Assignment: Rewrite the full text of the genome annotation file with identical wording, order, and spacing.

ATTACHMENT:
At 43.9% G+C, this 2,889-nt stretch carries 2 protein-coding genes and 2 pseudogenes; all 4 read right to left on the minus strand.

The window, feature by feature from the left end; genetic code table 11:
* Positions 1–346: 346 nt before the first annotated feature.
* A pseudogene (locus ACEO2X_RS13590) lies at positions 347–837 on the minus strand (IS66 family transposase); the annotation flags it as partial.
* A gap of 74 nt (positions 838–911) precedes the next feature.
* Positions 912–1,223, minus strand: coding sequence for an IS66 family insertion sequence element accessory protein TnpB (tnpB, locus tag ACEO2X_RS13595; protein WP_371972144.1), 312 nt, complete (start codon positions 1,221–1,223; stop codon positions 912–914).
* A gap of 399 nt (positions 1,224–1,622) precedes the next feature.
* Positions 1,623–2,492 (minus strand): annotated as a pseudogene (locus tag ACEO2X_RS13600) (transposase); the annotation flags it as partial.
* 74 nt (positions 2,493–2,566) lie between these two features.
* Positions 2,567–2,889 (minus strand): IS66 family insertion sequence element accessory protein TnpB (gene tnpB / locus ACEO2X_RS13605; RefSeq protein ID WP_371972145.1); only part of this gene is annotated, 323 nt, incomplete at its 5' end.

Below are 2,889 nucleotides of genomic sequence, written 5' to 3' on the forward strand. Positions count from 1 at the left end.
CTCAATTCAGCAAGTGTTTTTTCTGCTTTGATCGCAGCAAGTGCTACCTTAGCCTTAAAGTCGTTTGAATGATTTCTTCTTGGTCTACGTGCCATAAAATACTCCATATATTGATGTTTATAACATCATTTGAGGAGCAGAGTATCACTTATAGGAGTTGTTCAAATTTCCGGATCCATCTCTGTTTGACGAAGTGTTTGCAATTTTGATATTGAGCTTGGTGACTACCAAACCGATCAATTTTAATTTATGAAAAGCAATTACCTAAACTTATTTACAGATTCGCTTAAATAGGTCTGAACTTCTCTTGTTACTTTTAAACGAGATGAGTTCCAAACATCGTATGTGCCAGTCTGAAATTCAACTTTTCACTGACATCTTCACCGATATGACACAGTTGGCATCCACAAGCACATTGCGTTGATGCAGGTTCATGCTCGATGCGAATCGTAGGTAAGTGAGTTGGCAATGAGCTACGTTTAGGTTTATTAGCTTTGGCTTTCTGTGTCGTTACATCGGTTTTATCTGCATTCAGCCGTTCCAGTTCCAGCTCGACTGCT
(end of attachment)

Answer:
At 43.9% G+C, this 2,889-nt stretch carries 2 protein-coding genes and 2 pseudogenes; all 4 read right to left on the minus strand.

The window, feature by feature from the left end; genetic code table 11:
* Positions 1–346: 346 nt before the first annotated feature.
* A pseudogene (locus ACEO2X_RS13590) lies at positions 347–837 on the minus strand (IS66 family transposase); the annotation flags it as partial.
* A gap of 74 nt (positions 838–911) precedes the next feature.
* Positions 912–1,223, minus strand: coding sequence for an IS66 family insertion sequence element accessory protein TnpB (tnpB, locus tag ACEO2X_RS13595; protein WP_371972144.1), 312 nt, complete (start codon positions 1,221–1,223; stop codon positions 912–914).
* A gap of 399 nt (positions 1,224–1,622) precedes the next feature.
* Positions 1,623–2,492 (minus strand): annotated as a pseudogene (locus tag ACEO2X_RS13600) (transposase); the annotation flags it as partial.
* 74 nt (positions 2,493–2,566) lie between these two features.
* Positions 2,567–2,889 (minus strand): IS66 family insertion sequence element accessory protein TnpB (gene tnpB / locus ACEO2X_RS13605; RefSeq protein ID WP_371972145.1); only part of this gene is annotated, 323 nt, incomplete at its 5' end.

Below are 2,889 nucleotides of genomic sequence, written 5' to 3' on the forward strand. Positions count from 1 at the left end.
CTCAATTCAGCAAGTGTTTTTTCTGCTTTGATCGCAGCAAGTGCTACCTTAGCCTTAAAGTCGTTTGAATGATTTCTTCTTGGTCTACGTGCCATAAAATACTCCATATATTGATGTTTATAACATCATTTGAGGAGCAGAGTATCACTTATAGGAGTTGTTCAAATTTCCGGATCCATCTCTGTTTGACGAAGTGTTTGCAATTTTGATATTGAGCTTGGTGACTACCAAACCGATCAATTTTAATTTATGAAAAGCAATTACCTAAACTTATTTACAGATTCGCTTAAATAGGTCTGAACTTCTCTTGTTACTTTTAAACGAGATGAGTTCCAAACATCGTATGTGCCAGTCTGAAATTCAACTTTTCACTGACATCTTCACCGATATGACACAGTTGGCATCCACAAGCACATTGCGTTGATGCAGGTTCATGCTCGATGCGAATCGTAGGTAAGTGAGTTGGCAATGAGCTACGTTTAGGTTTATTAGCTTTGGCTTTCTGTGTCGTTACATCGGTTTTATCTGCATTCAGCCGTTCCAGTTCCAGCTCGACTGCT